Results: The present study included 800 patients with COVID-19 with a mean age of 57.51±16.83 years at the time of diagnosis. Overall, 447 (55.8%) male and 353 (44.1%) female patients were included in this study, respectively. Among the total patients, 116 (14.5%) and 684 (85.5%) cases died and recovered, respectively. Based on the multivariable Cox regression analysis, age (HR=1.04; 95% CI: 1.03-1.05; P<0.001), cardiovascular diseases (HR=2.46; 95% CI: 1.63- 3.70; P<0.001), and renal failure (HR=2.77; 95% CI: 1.43- 534; P<0.001) were found to be associated with the death hazard in patients with COVID-19.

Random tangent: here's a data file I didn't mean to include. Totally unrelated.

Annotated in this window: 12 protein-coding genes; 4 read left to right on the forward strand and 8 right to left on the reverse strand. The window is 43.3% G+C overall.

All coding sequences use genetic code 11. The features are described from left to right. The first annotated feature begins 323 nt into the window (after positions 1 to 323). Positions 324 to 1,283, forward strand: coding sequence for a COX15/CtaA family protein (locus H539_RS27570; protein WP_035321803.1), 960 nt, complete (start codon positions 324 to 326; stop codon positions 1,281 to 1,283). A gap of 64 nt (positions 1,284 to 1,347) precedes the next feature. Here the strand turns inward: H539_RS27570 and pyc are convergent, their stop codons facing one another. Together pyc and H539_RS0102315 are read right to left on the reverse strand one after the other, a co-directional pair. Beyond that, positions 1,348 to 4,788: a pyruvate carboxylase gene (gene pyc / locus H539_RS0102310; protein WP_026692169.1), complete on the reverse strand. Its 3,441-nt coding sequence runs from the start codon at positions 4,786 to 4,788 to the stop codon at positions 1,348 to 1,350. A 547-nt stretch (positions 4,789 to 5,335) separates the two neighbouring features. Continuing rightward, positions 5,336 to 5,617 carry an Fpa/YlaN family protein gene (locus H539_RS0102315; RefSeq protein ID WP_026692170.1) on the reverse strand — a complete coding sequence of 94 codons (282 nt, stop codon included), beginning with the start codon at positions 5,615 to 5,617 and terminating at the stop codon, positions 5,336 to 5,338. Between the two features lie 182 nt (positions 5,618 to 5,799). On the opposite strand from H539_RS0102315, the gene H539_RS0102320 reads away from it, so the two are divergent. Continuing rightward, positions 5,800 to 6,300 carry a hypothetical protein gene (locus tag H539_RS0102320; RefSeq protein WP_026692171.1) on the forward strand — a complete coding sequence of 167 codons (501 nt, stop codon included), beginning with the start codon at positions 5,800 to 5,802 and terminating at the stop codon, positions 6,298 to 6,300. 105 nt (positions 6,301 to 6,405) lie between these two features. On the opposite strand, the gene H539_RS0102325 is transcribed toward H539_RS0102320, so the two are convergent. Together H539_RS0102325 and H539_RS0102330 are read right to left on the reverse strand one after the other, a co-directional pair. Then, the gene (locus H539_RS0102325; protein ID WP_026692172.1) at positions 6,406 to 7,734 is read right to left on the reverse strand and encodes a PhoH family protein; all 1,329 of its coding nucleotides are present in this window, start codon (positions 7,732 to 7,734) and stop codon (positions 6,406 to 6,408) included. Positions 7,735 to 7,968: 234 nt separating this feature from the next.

Conclusion: According to the findings of this study, the patient's age at the time of diagnosis, cardiovascular diseases, and renal failure were indicated to be the risk factors of high mortality rate in patients with COVID-19. Identification of these risk factors can be helpful in the timely intervention of patients at high risk of death for health care providers.

 

Keywords: COVID-19, Iran, Mortality, Risk factors, Prognostic factors


1. Background